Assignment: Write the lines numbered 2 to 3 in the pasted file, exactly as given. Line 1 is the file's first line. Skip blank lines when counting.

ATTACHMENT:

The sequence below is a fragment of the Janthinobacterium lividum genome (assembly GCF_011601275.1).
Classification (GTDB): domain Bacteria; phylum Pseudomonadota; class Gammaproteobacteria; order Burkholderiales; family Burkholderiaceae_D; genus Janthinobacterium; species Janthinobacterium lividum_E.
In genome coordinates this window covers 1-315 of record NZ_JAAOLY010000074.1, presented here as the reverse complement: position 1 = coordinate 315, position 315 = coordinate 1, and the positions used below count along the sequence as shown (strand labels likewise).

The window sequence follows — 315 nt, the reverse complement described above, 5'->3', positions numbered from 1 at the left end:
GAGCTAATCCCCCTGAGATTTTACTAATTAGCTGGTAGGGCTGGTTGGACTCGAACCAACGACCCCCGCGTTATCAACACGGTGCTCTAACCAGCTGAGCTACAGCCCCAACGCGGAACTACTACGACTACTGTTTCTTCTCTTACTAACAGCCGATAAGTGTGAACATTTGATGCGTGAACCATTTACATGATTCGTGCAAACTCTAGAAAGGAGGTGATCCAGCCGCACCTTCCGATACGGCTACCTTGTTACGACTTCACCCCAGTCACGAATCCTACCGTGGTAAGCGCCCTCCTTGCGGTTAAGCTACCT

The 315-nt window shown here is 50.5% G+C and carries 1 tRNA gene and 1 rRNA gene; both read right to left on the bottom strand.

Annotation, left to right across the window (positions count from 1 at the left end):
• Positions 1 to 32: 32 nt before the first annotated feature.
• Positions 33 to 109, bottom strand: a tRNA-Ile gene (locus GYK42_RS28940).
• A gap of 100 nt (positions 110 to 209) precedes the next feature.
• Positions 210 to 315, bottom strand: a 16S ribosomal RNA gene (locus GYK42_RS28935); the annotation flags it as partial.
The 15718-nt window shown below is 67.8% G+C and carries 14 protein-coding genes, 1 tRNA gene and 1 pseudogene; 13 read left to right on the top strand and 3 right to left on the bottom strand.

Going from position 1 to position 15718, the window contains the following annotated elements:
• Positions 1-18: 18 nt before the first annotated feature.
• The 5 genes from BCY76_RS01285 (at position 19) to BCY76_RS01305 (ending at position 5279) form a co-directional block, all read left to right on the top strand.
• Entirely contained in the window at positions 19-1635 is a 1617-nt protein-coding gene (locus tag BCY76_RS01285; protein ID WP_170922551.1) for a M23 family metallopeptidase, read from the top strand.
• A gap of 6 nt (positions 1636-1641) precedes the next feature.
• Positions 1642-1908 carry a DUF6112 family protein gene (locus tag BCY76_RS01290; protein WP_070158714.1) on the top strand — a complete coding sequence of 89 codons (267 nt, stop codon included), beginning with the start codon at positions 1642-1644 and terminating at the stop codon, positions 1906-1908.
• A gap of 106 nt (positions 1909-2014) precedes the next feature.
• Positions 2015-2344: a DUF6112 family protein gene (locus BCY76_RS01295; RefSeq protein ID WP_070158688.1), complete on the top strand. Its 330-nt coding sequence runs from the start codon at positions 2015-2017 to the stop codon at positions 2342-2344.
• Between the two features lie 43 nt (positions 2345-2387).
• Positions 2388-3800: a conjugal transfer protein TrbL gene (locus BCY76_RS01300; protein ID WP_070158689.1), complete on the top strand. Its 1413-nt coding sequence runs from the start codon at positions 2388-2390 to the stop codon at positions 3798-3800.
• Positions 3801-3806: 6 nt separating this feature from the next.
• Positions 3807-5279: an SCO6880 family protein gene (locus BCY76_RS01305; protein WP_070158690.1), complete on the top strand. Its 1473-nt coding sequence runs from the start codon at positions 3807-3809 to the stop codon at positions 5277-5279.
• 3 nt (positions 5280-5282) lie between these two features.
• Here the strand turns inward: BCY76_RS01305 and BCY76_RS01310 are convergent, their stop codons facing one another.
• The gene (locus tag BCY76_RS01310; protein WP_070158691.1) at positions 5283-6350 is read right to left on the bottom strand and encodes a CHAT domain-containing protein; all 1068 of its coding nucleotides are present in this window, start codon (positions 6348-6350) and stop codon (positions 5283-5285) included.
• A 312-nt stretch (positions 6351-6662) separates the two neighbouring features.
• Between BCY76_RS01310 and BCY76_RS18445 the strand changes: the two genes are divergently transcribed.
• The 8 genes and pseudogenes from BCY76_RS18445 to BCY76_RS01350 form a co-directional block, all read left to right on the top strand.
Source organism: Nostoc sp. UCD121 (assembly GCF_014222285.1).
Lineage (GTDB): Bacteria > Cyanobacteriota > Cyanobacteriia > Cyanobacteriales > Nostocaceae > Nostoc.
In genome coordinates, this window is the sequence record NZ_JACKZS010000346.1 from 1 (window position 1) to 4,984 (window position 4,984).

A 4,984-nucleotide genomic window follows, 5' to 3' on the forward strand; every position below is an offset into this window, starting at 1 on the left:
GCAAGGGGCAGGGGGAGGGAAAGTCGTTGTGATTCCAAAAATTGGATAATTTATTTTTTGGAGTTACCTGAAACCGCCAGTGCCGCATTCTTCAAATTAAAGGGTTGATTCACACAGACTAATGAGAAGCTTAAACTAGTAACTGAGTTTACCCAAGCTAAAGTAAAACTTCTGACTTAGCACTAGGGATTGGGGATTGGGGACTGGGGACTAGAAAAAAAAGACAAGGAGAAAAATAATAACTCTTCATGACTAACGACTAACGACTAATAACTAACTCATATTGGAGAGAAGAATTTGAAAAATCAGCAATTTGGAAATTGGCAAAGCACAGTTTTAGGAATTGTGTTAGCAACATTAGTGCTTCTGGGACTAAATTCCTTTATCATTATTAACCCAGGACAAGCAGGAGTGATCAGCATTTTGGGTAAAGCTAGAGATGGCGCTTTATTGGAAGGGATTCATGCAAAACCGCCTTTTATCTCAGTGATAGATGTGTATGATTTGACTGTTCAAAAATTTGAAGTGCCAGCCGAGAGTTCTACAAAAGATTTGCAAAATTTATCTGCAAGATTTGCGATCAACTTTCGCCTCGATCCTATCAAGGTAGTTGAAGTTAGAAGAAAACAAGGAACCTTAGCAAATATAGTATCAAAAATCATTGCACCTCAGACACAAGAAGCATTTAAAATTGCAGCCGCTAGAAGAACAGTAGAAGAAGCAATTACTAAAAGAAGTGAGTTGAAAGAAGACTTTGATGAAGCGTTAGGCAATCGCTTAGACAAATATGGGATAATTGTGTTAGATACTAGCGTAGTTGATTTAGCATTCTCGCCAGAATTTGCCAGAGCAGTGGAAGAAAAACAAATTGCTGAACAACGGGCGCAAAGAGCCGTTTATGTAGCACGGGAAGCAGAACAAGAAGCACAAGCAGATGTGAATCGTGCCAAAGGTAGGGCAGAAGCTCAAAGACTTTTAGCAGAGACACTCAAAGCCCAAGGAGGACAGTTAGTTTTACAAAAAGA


Classification (GTDB): domain Bacteria; phylum Pseudomonadota; class Gammaproteobacteria; order Burkholderiales; family Burkholderiaceae_D; genus Janthinobacterium; species Janthinobacterium lividum_E.
In genome coordinates this window covers 1-315 of record NZ_JAAOLY010000074.1, presented here as the reverse complement: position 1 = coordinate 315, position 315 = coordinate 1, and the positions used below count along the sequence as shown (strand labels likewise).